We associate a number of writings in the New Testament with the name of John. There is of course the Gospel of John and the book of Revelation. Then there are the books we call 1, 2, and 3 John. Tradition associates all of these writings with a single person, the disciple John, the son of Zebedee.
Only one of these writings actually gives us the name John for its author, and that is the book of Revelation. The Gospel of John names an anonymous, "Beloved Disciple," as its chief source (e.g., John 21:24). The letters of 2 and 3 John only say that their author is "the elder." 1 John is more like a short sermon than a letter and has no names in it at all.
On the basis of style, the Gospel of John, the sermon of 1 John, and the letters of 2 and 3 John all have strong similarities. They also share some of the same themes. By contrast, Revelation is quite different, both in style and in the flavor of its content. Even in the earliest days of Christianity, these striking differences in tone and flavor were noticed. Dionysius of Alexandria, writing in the 200s, convincingly showed the likelihood that Revelation had a different author than the Gospel, letters, and the sermon we call 1 John. 
Dionysius even mentions that there were two tombs for John at Ephesus and suggests there might have been two Johns, one of whom wrote Revelation and the other of whom wrote the Gospel of John. This theory is strongly supported by the fact that another church father, Papias, also mentions two Johns, and he wrote as early as AD110! He even knew one of them. He calls one of these Johns a disciple, but the other he calls, "the elder." 
You can see why a few scholars in modern times have wondered if in fact the disciple John stands behind the book of Revelation and this other, "John the elder," stands behind the Gospel of John, the letters, and the sermon of 1 John.  Who would he be? Some have looked for clues especially from the Gospel of John. For example, the Gospel of John has a lot more to say about Jesus in the south, in Judea, than the other Gospels do. Could this John have been someone from Jerusalem?
The Beloved Disciple is known by the high priest (John 18:15). This is not likely something that would have been true of John the son of Zebedee, a fisherman from Galilee. But it might have been true of John the elder, perhaps someone from a priestly family.  The existence of two Johns would also explain how easily all these writings came to be connected to each other.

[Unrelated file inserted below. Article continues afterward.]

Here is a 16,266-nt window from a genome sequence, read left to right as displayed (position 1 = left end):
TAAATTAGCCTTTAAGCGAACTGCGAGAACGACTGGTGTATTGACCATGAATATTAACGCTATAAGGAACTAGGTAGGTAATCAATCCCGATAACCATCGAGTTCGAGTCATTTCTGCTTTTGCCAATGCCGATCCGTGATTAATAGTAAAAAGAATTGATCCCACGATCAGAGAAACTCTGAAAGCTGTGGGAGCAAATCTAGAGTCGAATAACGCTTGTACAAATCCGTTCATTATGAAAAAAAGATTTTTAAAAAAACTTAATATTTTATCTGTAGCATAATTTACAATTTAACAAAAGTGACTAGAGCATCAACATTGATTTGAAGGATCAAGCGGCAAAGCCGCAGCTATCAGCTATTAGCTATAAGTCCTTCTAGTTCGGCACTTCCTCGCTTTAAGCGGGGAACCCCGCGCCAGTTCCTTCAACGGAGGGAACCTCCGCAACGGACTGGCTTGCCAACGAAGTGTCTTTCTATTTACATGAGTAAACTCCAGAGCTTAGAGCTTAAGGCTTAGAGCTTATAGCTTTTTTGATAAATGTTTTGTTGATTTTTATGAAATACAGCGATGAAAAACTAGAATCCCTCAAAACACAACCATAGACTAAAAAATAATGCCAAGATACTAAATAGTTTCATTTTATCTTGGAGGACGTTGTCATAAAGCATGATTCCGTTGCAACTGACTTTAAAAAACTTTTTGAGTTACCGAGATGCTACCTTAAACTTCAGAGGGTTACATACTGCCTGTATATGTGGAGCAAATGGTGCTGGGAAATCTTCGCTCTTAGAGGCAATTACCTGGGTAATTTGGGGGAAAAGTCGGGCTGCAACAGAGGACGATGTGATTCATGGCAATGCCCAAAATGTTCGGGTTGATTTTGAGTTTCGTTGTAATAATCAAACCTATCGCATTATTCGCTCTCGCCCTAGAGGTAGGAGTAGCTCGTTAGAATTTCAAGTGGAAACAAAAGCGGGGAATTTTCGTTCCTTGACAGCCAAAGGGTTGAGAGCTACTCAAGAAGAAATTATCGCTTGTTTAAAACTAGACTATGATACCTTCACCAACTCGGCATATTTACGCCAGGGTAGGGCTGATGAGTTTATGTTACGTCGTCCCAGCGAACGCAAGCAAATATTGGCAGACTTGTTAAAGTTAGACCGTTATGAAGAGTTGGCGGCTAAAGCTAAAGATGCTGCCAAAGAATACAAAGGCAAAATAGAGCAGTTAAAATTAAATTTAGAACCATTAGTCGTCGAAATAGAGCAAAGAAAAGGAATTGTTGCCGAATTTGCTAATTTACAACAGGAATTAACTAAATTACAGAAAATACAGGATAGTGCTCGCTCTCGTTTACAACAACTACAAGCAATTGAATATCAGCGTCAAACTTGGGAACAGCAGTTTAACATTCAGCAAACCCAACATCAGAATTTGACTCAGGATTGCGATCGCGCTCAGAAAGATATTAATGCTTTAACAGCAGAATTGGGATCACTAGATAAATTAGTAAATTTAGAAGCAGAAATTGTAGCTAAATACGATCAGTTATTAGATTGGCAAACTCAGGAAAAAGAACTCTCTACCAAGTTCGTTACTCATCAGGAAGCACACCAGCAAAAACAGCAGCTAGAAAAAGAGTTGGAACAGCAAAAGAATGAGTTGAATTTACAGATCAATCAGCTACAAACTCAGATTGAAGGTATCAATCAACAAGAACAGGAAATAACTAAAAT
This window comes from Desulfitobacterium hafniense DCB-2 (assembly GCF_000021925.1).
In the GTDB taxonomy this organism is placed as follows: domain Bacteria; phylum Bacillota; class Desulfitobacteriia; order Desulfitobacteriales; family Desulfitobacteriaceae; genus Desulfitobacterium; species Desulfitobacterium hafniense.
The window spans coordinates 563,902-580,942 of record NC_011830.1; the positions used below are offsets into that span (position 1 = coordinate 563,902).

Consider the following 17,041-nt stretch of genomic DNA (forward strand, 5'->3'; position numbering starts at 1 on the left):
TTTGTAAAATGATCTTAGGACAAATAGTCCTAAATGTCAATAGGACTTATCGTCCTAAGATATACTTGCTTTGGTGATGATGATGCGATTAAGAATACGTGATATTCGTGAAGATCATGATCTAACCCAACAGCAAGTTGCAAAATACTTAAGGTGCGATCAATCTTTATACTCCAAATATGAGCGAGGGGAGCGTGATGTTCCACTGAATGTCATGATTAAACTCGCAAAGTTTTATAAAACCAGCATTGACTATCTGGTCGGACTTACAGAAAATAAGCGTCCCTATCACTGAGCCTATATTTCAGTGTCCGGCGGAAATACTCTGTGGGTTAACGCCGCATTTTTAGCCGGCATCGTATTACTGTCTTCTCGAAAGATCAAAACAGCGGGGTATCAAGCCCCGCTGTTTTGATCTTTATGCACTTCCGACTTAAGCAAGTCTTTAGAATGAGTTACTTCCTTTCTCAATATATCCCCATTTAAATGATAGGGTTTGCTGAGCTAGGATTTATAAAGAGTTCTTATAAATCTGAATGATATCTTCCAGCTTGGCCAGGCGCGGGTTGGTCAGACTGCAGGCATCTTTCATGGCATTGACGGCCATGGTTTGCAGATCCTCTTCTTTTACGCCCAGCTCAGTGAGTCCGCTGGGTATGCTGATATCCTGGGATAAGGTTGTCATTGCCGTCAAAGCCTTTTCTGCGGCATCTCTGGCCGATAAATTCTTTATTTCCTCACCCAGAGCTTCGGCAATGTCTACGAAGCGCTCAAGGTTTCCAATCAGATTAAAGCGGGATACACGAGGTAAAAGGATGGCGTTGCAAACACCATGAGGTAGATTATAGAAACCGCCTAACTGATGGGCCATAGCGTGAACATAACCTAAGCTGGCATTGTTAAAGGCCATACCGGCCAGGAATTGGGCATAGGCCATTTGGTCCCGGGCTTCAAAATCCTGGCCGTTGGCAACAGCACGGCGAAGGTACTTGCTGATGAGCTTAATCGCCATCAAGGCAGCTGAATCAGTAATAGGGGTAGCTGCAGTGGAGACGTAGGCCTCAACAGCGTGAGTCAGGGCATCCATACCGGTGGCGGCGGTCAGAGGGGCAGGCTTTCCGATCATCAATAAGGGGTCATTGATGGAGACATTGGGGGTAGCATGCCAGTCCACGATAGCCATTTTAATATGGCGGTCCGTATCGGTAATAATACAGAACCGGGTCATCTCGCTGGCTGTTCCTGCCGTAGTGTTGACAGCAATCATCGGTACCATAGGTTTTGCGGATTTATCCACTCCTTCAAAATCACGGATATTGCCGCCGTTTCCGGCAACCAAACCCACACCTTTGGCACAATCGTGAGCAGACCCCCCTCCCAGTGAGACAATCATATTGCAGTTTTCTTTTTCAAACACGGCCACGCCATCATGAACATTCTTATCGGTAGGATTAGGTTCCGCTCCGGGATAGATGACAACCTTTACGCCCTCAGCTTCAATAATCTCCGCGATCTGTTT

You can also see hints in the letters and Gospel of John of the situation around the area of Ephesus that was unfolding at the end of the first century of Christianity...
 Dionysius' contrast is found in the Ecclesiastical History of Eusebius, 7.24-25. His arguments are as good as any literary analysis by a modern scholar.
 It is probably worth pointing out that this is a relatively conservative hypothesis, since many scholars would disassociate the Gospel of John from any immediate follower of Jesus. By contrast, this is a reasonable explanation based on sound evidence that still takes seriously the earliest traditions of the second century. It may not be correct, but given how obvious the differences in style and approach are between John and Revelation, we have to consider how strongly some oppose this line of thinking as a certain kind of stubborn traditionalism. In the end, such vehement opposition reveals a lack of interest in the truth rather than, as is sometimes professed, a zeal for the truth.
 See especially Martin Hengel, The Johannine Question, trans. by John Bowden (London, SCM, 1990), and Richard Bauckham, The Testimony of the Beloved Disciple: Narrative, History, and Theology in the Fourth Gospel (Grand Rapids: Baker Academic, 2007), 50.
 Another writer named Polycrates, writing in the mid-100s, suggests that John was from a priestly family. It is tempting to think of John Mark, who was from Jerusalem. The difficulty here is that we already have a Gospel traditionally ascribed to Mark and the styles and approach of these two are almost diametrically opposite each other. Ben Witherington III suggests that the author of the Gospel of John might have been Lazarus, since John mentions how Jesus loved him. See John's Wisdom: A Commentary on the Fourth Gospel (Louisville: Westminster John Knox, 1995). This is ingenious but completely unattested by any early tradition.